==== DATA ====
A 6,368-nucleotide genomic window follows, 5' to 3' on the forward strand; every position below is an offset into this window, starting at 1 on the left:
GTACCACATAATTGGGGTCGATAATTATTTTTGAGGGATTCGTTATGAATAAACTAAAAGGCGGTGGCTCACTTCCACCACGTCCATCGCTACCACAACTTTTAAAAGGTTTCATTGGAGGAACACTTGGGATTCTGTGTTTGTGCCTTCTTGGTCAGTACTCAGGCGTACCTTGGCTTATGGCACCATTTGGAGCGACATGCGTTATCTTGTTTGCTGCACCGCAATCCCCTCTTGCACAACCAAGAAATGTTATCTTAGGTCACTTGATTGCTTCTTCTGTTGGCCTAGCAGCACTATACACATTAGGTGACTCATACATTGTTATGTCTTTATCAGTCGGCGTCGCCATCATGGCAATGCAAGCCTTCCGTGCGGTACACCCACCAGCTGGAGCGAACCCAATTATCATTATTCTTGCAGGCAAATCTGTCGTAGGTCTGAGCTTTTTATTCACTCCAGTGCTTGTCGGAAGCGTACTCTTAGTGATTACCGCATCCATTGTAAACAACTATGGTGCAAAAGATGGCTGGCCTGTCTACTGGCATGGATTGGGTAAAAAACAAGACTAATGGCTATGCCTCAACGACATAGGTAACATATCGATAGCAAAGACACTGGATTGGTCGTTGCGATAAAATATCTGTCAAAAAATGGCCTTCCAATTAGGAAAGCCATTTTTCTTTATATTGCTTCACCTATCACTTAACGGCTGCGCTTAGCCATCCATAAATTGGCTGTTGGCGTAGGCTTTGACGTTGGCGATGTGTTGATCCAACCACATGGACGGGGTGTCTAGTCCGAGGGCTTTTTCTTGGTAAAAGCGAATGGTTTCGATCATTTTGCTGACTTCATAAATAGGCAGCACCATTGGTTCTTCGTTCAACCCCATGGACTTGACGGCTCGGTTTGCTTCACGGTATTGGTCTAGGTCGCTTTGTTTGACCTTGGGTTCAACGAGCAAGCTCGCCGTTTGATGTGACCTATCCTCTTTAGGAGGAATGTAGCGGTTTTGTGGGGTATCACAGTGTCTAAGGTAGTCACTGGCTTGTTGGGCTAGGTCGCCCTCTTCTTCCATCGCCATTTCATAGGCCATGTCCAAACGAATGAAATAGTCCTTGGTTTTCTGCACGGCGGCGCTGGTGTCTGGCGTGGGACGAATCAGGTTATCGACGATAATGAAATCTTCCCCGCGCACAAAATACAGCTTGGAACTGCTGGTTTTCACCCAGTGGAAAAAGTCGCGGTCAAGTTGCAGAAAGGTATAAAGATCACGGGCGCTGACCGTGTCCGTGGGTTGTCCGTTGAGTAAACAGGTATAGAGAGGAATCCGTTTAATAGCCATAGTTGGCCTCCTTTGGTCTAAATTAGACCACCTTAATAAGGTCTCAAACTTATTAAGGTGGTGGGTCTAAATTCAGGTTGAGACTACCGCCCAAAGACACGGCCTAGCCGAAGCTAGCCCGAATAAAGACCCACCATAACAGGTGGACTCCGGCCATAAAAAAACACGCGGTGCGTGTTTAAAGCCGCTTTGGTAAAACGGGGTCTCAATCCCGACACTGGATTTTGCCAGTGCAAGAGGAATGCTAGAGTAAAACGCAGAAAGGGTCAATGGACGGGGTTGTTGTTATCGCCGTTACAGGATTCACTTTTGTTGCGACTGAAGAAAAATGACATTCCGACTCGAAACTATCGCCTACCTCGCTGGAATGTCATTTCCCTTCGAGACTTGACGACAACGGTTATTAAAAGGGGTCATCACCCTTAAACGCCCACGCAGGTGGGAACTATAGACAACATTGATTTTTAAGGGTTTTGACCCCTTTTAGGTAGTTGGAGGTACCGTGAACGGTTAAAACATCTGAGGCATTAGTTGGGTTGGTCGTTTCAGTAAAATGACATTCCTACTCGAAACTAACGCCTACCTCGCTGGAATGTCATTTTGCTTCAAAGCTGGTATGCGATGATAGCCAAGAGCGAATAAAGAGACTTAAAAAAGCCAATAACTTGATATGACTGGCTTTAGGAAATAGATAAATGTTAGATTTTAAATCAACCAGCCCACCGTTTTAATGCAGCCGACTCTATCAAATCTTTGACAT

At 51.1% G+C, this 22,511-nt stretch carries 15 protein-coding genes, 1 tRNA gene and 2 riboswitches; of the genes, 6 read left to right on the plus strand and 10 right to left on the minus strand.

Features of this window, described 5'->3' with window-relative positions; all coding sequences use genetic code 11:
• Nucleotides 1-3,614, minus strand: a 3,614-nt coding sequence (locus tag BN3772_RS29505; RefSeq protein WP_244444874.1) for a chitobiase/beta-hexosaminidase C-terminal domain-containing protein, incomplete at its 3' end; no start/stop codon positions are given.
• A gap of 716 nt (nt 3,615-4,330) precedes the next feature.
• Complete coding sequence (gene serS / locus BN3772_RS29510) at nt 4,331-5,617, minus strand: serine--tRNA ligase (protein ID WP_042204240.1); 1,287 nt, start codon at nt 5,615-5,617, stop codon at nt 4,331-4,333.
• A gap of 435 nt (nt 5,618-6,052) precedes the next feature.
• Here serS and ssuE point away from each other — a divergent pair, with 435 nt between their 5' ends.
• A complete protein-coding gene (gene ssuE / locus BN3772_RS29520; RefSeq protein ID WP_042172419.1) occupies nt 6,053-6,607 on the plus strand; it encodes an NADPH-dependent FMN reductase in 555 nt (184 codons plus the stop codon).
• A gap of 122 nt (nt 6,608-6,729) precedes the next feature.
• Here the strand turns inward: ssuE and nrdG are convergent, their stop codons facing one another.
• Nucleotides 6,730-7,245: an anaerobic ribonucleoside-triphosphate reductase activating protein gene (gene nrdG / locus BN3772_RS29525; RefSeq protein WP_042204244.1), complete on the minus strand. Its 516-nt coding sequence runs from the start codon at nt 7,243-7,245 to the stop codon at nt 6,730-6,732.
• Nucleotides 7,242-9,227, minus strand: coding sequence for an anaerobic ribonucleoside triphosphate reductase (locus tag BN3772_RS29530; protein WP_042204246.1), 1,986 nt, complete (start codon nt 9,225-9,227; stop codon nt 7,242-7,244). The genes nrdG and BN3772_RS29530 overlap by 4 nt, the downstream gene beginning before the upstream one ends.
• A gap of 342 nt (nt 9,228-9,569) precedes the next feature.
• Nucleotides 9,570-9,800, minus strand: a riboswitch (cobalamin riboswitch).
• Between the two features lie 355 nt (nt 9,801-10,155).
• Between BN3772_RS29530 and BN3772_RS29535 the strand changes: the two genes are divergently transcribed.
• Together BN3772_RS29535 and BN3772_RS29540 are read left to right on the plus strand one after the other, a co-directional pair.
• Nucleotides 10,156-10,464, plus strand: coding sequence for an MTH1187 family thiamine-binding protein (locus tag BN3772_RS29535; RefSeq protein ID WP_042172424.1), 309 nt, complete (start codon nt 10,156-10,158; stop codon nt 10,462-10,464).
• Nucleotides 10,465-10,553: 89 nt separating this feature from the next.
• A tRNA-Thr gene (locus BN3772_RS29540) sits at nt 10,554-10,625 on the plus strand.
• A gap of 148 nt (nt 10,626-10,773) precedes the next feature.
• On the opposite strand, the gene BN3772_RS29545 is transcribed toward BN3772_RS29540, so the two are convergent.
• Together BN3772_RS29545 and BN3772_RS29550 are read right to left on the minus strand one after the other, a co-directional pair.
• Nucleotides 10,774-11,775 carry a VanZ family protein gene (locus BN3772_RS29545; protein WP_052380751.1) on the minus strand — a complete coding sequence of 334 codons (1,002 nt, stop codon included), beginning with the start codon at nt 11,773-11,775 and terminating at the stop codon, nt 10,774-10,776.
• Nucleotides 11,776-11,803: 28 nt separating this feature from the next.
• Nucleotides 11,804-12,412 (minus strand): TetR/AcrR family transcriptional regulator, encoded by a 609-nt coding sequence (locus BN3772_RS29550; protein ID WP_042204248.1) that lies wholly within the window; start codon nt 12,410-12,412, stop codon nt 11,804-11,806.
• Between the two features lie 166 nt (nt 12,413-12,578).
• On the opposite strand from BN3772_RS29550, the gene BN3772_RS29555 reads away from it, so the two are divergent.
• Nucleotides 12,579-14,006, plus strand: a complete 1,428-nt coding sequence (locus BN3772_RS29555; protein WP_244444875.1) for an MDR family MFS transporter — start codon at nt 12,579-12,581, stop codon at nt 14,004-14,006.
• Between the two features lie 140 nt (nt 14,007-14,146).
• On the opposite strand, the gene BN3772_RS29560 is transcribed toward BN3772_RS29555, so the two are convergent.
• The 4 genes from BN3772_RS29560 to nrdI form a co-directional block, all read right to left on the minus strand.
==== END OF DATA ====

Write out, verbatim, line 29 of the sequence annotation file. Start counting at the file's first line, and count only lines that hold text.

• Between the two features lie 166 nt (nt 12,413-12,578).